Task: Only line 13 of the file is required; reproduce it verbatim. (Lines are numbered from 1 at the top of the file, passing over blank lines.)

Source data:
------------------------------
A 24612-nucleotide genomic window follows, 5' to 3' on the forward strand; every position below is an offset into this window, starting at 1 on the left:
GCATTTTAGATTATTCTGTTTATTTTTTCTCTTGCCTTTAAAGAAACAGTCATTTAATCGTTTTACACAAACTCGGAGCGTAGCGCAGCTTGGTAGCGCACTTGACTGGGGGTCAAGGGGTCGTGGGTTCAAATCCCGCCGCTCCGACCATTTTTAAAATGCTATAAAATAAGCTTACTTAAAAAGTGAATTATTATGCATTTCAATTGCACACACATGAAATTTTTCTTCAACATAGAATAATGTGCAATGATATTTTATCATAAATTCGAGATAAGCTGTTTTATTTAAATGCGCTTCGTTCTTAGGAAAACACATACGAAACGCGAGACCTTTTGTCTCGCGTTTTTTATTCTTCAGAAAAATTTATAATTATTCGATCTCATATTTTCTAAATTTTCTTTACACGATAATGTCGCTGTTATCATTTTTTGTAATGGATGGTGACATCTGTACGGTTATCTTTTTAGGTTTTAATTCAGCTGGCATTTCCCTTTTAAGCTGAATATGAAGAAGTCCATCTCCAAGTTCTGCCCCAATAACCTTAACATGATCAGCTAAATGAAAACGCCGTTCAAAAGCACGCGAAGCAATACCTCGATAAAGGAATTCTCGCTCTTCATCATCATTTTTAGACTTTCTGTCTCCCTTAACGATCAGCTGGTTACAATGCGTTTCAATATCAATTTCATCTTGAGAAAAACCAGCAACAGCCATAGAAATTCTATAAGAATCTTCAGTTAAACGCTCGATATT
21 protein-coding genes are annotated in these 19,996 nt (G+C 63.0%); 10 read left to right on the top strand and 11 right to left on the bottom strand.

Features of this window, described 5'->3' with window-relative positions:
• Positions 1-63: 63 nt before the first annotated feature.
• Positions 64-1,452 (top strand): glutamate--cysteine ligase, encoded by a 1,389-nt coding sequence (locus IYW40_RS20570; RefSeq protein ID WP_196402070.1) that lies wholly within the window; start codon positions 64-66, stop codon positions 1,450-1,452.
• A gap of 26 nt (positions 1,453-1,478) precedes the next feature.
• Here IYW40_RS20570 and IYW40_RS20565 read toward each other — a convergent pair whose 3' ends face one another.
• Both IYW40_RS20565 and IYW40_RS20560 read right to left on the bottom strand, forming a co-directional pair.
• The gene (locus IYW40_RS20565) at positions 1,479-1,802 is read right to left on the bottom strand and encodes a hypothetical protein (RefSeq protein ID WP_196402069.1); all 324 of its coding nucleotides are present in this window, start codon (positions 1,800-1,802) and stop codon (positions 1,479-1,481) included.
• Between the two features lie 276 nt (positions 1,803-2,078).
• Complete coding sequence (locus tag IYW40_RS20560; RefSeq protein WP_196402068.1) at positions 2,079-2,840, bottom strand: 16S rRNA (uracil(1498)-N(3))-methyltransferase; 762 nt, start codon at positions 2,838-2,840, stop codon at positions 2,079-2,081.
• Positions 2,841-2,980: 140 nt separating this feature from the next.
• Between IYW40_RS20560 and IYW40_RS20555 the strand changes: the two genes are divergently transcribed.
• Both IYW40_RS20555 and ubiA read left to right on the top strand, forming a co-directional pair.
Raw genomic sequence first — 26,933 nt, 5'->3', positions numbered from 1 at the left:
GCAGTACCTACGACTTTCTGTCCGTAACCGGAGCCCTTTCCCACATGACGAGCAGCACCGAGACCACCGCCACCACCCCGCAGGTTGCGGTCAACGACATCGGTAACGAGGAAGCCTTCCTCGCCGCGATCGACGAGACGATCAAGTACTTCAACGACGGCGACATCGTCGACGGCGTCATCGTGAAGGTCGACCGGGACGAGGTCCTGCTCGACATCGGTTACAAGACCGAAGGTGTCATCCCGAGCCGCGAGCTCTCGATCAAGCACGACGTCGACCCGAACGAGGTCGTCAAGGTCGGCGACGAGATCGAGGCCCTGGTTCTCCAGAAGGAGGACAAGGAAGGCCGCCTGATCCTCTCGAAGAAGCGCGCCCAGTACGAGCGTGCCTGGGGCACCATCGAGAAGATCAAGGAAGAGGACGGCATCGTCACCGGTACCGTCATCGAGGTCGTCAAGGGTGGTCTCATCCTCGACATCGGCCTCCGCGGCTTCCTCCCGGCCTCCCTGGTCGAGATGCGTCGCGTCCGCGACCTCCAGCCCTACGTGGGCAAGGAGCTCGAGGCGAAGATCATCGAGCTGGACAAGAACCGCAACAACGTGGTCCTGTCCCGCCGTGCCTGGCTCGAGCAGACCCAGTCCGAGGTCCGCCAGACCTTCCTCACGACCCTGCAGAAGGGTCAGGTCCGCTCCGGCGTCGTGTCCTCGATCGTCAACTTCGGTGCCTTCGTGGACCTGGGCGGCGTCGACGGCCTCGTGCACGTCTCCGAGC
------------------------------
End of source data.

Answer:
• Positions 2,841-2,980: 140 nt separating this feature from the next.